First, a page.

c.   Due to a change of use of an existing site, the required buffer yard is larger than can be provided; and
         d.   Safety considerations are involved.
      2.   Request For Alternative Method Of Compliance: The applicant must provide the city with a written request if an alternative method of compliance is proposed. The request shall state which requirement as set forth within this section is to be modified, what project conditions stated within subsection O1 of this section justify using the proposed alternative, and how the proposed alternative equals or exceeds said requirement.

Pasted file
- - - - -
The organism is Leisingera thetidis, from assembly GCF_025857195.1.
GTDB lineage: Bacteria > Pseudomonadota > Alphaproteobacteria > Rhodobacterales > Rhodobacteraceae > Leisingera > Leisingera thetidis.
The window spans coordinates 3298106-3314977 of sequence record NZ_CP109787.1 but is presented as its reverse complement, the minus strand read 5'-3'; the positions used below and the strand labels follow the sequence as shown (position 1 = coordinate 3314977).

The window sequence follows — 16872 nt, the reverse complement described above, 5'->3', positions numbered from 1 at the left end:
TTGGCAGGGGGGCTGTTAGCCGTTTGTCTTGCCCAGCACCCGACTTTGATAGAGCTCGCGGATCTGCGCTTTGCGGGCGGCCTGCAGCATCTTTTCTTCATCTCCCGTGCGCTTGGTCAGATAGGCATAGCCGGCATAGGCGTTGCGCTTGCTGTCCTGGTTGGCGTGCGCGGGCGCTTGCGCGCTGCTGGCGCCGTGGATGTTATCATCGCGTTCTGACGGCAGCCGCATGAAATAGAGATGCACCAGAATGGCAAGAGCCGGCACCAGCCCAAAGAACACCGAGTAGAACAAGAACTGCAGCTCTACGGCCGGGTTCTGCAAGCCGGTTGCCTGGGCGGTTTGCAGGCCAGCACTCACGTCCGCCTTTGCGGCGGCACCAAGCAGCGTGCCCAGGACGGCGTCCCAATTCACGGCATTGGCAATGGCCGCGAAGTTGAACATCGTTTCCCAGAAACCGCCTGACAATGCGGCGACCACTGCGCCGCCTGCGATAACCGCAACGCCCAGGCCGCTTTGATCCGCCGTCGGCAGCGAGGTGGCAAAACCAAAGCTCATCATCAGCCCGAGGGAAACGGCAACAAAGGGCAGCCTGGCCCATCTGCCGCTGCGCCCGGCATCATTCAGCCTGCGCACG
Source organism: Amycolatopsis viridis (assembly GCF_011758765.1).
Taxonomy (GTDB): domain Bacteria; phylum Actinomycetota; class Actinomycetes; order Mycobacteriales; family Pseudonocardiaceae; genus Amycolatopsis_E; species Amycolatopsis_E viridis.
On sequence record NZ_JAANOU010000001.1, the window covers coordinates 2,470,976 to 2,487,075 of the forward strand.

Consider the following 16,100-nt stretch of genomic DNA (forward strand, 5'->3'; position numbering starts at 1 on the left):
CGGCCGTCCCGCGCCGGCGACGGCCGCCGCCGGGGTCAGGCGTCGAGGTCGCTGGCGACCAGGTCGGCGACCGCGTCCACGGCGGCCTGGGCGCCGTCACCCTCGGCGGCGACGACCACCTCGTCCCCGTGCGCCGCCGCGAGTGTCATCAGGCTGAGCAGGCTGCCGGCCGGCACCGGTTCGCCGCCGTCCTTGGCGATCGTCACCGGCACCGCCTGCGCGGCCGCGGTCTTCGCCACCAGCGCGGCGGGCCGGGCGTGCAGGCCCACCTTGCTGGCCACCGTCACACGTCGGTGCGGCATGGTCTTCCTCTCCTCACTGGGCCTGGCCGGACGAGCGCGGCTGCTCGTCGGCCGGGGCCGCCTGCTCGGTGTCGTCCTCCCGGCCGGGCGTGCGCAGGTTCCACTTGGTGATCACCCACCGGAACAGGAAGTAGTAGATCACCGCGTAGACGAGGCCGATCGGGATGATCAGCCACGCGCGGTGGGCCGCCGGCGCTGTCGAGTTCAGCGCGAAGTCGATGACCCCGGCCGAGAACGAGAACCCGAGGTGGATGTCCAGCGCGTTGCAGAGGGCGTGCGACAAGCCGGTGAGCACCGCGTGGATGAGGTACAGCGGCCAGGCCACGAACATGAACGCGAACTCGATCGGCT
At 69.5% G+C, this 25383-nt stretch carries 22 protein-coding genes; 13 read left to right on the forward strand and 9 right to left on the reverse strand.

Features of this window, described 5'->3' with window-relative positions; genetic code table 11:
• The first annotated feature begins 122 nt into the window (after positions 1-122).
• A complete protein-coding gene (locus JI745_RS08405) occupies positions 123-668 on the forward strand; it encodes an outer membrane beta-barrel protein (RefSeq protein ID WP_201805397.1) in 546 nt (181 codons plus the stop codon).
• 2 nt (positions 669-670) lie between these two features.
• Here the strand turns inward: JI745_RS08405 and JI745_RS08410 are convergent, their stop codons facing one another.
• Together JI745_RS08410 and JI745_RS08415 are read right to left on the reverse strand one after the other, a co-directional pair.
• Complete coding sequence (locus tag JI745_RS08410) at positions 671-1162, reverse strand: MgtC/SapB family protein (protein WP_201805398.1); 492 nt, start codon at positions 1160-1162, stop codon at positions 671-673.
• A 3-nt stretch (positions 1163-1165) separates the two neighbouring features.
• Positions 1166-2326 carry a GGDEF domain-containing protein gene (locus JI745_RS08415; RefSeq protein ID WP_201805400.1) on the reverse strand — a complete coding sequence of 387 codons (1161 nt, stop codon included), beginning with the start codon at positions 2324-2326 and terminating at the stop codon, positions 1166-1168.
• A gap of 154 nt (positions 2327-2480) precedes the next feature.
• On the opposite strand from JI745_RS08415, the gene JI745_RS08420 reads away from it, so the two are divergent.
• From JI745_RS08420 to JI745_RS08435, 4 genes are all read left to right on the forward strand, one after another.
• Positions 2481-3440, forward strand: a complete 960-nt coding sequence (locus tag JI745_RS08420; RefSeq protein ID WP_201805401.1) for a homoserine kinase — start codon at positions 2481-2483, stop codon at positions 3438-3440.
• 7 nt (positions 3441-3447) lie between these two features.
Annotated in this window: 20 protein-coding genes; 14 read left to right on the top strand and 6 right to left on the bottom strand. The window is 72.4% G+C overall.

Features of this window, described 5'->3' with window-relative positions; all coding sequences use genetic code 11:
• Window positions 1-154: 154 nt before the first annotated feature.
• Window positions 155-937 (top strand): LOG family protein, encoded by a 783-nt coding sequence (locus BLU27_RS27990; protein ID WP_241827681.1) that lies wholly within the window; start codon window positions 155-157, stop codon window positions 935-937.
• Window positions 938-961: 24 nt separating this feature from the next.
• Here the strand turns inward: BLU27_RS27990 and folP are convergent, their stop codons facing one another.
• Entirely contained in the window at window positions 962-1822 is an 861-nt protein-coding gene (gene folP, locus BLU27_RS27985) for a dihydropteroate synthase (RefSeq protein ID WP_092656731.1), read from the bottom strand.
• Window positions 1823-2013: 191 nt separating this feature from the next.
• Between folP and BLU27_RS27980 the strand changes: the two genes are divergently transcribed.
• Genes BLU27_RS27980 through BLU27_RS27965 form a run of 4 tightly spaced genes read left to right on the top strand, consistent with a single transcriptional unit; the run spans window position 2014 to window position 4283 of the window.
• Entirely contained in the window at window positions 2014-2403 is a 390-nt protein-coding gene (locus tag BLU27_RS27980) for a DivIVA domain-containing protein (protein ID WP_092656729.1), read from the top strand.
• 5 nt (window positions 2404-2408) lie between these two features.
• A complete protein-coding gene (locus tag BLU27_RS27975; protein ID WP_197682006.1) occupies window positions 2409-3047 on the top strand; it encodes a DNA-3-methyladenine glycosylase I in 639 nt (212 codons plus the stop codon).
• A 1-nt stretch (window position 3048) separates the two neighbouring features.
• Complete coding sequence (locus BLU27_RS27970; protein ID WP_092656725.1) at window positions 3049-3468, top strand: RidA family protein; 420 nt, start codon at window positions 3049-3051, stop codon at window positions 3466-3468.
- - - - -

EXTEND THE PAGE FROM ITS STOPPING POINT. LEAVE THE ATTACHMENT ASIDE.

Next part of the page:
3.   Tree Fund: Persons applying for an alternative method of compliance for relief from regulations that require all existing trees to remain on site may elect to make a financial contribution to the Eagle city tree fund in lieu of retaining all trees on site. The condition(s) which warrants the need for the tree fund alternate method of compliance shall be specified in the application submitted under subsection O2 of this section. If the application is approved, the amount to be contributed by the applicant will be based upon the total caliper inches of deciduous tree(s) removed from the site and the total vertical feet of coniferous trees removed from the site. Cost per caliper inch for deciduous trees and cost per vertical foot for coniferous trees shall be determined by resolution of the city council. The applicant shall have the right to review and consider the value determination, and following said review, to reapply for other alternative methods of compliance, without prejudice, in accordance with subsection O2 of this section.